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Stepping Out

'Those Darn Squirrels' invading Mountain View

'Those Darn Squirrels' invading Mountain View


Courtesy of Lyn Flaim Healy/ Spotlight Moments Photography
Noelle Merino stars in Peninsula Youth Theatre’s “Those Darn Squirrels.”

The Peninsula Youth Theatre’s world premiere adaptation of “Those Darn Squirrels” is scheduled Friday and Saturda...

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Spiritual Life

Magazine

Food for thought: Hidden Villa programs offer teens training in sustainability on the farm

Food for thought: Hidden Villa programs offer teens training in sustainability on the farm


/Town Crier It’s not all cute and cuddly for teens participating in the eight-week Animal Husbandry Apprenticeship program at Hidden Villa in Los Altos Hills. Mia Mosing of Palo Alto, left, and Sophia Jackson of Los Altos clean the pigpens – one of...

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Inside Mountain View

Home for disabled youth yields greener pastures

Home for disabled youth yields greener pastures


Alicia Castro/Town Crier
Green Pastures staff member JP Mercada, below right, helps Tommy, who lives at the group home, sort through papers and organize his room.

Tucked in the corner of a quiet residential cul-de-sac in Mountain View, Green Pastur...

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Firefighter's green thumb produces stations lush garden


Laura Tang/Special to the Town Crier
Mike Robbins of the Mountain View Fire Department grows vegetables and fruit trees in the garden at Station No. 1 on Shoreline Boulevard.

When Mike Robbins was stationed at Mountain View Fire Department Station No. 1 at 251 S. Shoreline Blvd., he spotted an overgrown patch of weeds behind the firehouse and saw an opportunity to transform it into a flourishing garden.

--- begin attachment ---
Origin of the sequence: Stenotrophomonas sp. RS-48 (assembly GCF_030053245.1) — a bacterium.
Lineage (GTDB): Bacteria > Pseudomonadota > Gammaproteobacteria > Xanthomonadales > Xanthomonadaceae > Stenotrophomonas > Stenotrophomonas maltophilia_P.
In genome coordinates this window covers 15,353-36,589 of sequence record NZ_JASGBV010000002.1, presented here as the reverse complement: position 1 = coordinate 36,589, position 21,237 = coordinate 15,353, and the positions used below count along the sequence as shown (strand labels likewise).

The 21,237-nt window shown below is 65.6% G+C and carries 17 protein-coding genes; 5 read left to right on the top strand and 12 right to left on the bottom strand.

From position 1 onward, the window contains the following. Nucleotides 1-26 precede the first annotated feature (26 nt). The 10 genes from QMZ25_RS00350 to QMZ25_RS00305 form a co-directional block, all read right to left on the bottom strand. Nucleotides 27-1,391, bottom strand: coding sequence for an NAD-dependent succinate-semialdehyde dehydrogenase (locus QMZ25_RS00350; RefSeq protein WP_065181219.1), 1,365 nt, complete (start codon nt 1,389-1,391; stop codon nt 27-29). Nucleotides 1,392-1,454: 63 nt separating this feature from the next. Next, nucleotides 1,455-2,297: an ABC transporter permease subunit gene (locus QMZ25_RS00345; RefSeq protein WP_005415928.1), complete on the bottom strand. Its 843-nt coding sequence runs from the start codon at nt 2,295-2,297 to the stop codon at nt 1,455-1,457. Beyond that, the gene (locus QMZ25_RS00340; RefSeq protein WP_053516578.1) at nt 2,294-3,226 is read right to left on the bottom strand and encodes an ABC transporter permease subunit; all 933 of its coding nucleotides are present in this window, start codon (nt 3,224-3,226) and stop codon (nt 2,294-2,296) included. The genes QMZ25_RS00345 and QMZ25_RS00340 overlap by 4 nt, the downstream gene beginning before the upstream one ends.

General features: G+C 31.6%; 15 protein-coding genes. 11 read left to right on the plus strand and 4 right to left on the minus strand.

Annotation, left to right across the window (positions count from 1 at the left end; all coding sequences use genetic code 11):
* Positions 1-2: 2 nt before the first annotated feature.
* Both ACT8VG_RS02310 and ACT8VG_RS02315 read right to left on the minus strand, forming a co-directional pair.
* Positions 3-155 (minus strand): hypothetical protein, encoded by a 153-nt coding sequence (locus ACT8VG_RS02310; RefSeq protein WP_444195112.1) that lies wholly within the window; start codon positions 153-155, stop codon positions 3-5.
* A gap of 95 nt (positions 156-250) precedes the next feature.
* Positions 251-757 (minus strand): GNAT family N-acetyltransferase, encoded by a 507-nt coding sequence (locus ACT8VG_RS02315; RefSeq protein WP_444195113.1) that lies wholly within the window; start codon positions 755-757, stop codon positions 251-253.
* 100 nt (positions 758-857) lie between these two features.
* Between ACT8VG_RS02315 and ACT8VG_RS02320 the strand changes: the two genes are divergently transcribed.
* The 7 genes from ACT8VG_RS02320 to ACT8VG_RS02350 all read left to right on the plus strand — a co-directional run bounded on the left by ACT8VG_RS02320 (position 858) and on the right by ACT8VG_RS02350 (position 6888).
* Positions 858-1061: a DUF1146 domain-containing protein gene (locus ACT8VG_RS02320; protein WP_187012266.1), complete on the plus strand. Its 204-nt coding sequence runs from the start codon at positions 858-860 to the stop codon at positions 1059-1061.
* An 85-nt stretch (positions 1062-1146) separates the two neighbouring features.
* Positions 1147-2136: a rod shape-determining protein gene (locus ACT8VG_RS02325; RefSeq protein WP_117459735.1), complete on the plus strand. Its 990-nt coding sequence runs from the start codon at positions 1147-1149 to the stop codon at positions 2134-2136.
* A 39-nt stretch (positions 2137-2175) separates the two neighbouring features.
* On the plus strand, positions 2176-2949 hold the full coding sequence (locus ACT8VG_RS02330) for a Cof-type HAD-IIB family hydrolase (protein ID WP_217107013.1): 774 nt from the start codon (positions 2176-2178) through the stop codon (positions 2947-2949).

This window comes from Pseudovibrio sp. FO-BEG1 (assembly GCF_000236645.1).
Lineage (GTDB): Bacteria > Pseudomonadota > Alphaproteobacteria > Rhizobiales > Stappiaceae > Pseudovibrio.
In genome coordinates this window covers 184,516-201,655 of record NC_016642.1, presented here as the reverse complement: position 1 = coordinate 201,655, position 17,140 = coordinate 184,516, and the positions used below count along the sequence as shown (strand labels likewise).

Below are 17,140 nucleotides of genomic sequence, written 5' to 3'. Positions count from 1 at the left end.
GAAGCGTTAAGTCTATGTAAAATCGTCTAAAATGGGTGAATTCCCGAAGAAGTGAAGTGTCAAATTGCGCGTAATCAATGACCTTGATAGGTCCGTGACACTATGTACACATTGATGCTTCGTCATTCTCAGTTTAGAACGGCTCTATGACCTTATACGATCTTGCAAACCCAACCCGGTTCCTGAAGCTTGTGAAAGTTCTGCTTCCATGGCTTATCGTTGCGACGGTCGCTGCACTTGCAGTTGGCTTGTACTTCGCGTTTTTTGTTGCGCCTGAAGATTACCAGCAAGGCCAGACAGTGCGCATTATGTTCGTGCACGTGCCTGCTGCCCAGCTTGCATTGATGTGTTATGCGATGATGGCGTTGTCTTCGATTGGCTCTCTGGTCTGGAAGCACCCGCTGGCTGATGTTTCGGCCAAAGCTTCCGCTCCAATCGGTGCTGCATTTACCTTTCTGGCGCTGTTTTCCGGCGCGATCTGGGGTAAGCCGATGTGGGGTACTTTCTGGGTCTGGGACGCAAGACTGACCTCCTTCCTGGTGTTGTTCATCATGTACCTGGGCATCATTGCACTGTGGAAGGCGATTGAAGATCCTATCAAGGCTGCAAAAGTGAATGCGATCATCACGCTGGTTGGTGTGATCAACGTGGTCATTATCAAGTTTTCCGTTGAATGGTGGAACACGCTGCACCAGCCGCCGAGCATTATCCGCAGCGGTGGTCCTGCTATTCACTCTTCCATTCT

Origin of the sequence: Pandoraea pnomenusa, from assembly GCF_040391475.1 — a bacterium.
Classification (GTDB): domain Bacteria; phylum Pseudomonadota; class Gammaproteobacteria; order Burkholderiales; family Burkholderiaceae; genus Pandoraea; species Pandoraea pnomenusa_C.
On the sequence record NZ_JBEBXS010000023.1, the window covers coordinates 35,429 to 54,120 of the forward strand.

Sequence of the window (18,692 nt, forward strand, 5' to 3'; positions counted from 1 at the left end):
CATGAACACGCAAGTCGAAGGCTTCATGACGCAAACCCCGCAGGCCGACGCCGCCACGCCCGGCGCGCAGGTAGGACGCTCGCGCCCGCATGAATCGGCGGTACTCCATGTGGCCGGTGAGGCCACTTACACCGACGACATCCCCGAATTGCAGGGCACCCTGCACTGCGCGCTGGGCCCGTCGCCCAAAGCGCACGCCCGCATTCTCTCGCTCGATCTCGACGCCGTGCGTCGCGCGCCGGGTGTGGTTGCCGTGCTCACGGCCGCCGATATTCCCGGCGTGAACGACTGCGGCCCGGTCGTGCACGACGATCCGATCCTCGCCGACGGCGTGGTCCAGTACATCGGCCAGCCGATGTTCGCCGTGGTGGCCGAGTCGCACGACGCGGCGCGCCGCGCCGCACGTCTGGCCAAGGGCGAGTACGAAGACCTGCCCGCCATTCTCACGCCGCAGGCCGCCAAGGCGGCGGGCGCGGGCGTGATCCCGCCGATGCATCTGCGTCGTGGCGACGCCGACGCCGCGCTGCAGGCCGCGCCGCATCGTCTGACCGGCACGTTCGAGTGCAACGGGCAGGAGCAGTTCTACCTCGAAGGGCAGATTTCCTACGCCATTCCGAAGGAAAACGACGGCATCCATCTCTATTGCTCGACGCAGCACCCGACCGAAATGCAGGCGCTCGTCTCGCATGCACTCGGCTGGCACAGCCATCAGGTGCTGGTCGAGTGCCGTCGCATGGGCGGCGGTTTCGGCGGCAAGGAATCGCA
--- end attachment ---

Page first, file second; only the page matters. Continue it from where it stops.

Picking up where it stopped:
His project has since attracted the attention of the surrounding community. The public is invited to take a walking garden tour 11:15 a.m. Saturday, starting from the Mountain View Public Library to Station No. 1.

Robbins cultivated his love of gardening from an early age.

“I helped my family garden in our yard not just as a hobby, but as part of the household,” he said. “Being part of that experience really helped me to grow, and when I had some time at the station, I started doing more of it.”

His green thumb carried over to his job at the station, where he constructed three 18-foot-by-4-foot beds.

New gardens have been sprouting in the other four Mountain View stations, where he and his co-workers cook meals with the fresh, seasonal produce.

“Initially, people were apprehensive, but when they saw the garden’s tangible effects, they became interested,” Robbins said.

Robbins attributes his success to techniques he learned from Love Apple Farms’ classes in Santa Cruz.

“Soften the soil deeper than you expect the roots to grow,” he said. “When roots aren’t prohibited, they can expand and pull in more nutrients, and you end up with productive growth.”

Another successful technique is growing flowers to attract bees that can increase plant pollination.

“I’ve created a self-sufficient ecosystem out of my garden and it has made a world of difference,” Robbins said.

Today, his garden thrives and people from around the community contribute. Robbins said he and his co-workers form a close-knit group, and the garden has become an important part of their home.

Saturday’s tour begins in the lobby of the library, 585 Franklin St. The walk to Station No. 1 will take approximately 10 minutes. To register, call 903-6337 or visit goo.gl/Li9Lo.